Shortly after I moved to Cleveland in 2000, I became friends with Alla, a Ukrainian woman in her late 20s whose son was the same age as one of mine.
In her small house, the high shine of the wood floors made the old cliche of eating off them seem reasonable. Though normally soft-spoken and reticent, when Alla strapped on her accordion she embodied energetic merriment, transforming her tiny living room into a dance hall for our combined four boys who pirouetted and jumped to her music.
Alla immigrated to the United States with her family when she was a girl and a few years later her father died of brain cancer. I asked if she thought it was due to radiation exposure from the Chernobyl disaster. She said no, but who would want to live with that specter and what else it might bring?
A year after we’d become friends, Alla lent me a slim book about the Holodomor, or Great Famine. In 1929, Soviet leader Josef Stalin collectivized agriculture in Ukraine, confiscating farms and homes. Production dropped, unrest grew and Stalin, rather than fixing the problem he’d caused, brutally doubled down and confiscated food supplies.
Between 1931 to 1934, nearly 4 million Ukrainians died because of Stalin’s genocidal famine. At the same time, the Soviets worked to dismantle the Ukrainian language, culture and religion in an attempt to Russify the nation. Many who resisted were executed or sent to the Gulag (forced labor camps).
Filled with firsthand accounts of the Holomodor, I found my friend’s book hard to read to the end, which is why I did. Twenty years later, I remain haunted by one particular victim: a woman found dead with her infant at her breast where it suckled in vain before also dying.
Alla, whose parents were born more than a decade after the Holomodor, carried her people’s collective memory of what Soviet occupation had wrought and wanted others to know too.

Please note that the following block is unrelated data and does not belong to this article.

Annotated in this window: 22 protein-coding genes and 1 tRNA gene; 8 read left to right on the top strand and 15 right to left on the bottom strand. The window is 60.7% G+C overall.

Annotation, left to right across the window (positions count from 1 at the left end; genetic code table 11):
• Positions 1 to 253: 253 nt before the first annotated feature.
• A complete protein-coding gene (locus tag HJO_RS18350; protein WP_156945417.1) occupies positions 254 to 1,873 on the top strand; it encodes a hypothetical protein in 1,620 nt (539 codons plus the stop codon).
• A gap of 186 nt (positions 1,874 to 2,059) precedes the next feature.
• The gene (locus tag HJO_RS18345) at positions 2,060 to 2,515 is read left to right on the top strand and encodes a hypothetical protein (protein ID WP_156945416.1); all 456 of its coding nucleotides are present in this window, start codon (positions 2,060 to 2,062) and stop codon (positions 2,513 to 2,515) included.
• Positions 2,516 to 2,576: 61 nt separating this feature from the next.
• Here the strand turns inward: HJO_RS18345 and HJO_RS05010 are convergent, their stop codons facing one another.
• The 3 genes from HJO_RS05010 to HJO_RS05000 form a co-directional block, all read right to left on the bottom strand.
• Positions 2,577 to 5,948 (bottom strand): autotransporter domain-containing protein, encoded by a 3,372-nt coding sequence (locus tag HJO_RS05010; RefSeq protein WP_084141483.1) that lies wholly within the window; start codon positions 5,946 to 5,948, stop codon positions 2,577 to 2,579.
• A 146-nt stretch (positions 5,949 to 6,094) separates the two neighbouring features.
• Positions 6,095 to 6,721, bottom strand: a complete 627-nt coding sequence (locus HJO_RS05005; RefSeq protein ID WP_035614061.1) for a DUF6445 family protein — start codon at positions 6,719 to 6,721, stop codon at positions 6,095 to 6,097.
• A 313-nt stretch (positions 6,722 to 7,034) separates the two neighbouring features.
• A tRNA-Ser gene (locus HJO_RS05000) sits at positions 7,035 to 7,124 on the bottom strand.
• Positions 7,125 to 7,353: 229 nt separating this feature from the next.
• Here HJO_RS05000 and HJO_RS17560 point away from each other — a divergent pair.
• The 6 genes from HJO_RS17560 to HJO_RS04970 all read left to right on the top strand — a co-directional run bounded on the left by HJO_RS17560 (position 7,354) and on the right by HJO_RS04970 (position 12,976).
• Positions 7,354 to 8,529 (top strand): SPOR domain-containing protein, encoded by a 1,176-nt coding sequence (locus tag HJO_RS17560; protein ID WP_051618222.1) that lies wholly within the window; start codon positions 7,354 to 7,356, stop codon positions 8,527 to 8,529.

The collapse of the Soviet Union in 1991 was the first time the world as I knew it changed. The second time came 10 years later when terrorists flew hijacked planes into the World Trade Center towers. The third is the current pandemic.
Now the unprovoked invasion of Ukraine by Russia has begotten a fourth global watershed moment in 30 years. The geopolitical future of the world is on a fulcrum and what happens in Ukraine will decide which way it tips — toward democracy or authoritarianism.
As Russia amassed a warmongering number of troops and armaments along its border with Ukraine in the first weeks of 2022, experts equivocated whether Russian President Vladimir Putin would invade a sovereign nation without provocation.
Of those experts, Alexander Vindman, the former director for European affairs at the U.S. National Security Council, who, like Alla, immigrated from Ukraine to the United States with his family as a child, has proved most prescient. The transcript of his Jan. 10 interview with NPR’s Mary Louise Kelly reads like the playbook for Russia’s invasion and the global response.
I’m not alone in lately recalling author William Faulkner’s words: “The past is never dead. It’s not even past.”
To know Ukrainian history is to know Ukrainians will fight any invasion and attempted occupation mightily and indefinitely. Ukrainians are not Russians. Ukraine is a sovereign nation for which the Russian government has no credible reason to invade, bomb and occupy. Large numbers of Russian citizens, who have risked imprisonment to protest Putin’s war, agree.
After I moved to Akron in 2003, I saw Alla less frequently. When we last spoke on the phone in 2009, her second son was a toddler and she’d recently given birth to a daughter. She always had wanted a large family and I was happy for her.
Alla told me that, like her father, her sister had died of brain cancer since we’d last talked and that she, too, had had a tumor removed from her brain, but assured me she was fully recovered. We talked easily for an hour, mostly about our children, before hanging up.
When I called her cellphone several months later, her husband answered. He was disconcerted when I asked for Alla. She and her daughter had both died — Alla from cancer, the baby from complications of the treatment.
Instantly I realized that Alla’s call, conversational and upbeat, had been a farewell. Her quiet, determined bravery in the face of death now seems essentially Ukrainian. Ukrainian bravery, on full display in the face of Putin’s orders to take their country no matter the cost of human life, is humbling.
Just as COVID went from a distant news story to a pandemic that upended the world, Russia’s invasion of Ukraine has placed the world order quite suddenly in a seminal situation.
To Ukraine, its people, and the future of democracy, I say Солідарність, or solidarity. In this moment, Ukrainians are the vanguard protecting the free world. They deserve the full support not just of NATO allies, but all democratic nations.
This was first published in the Akron Beacon Journal on Sunday, March 6, 2022.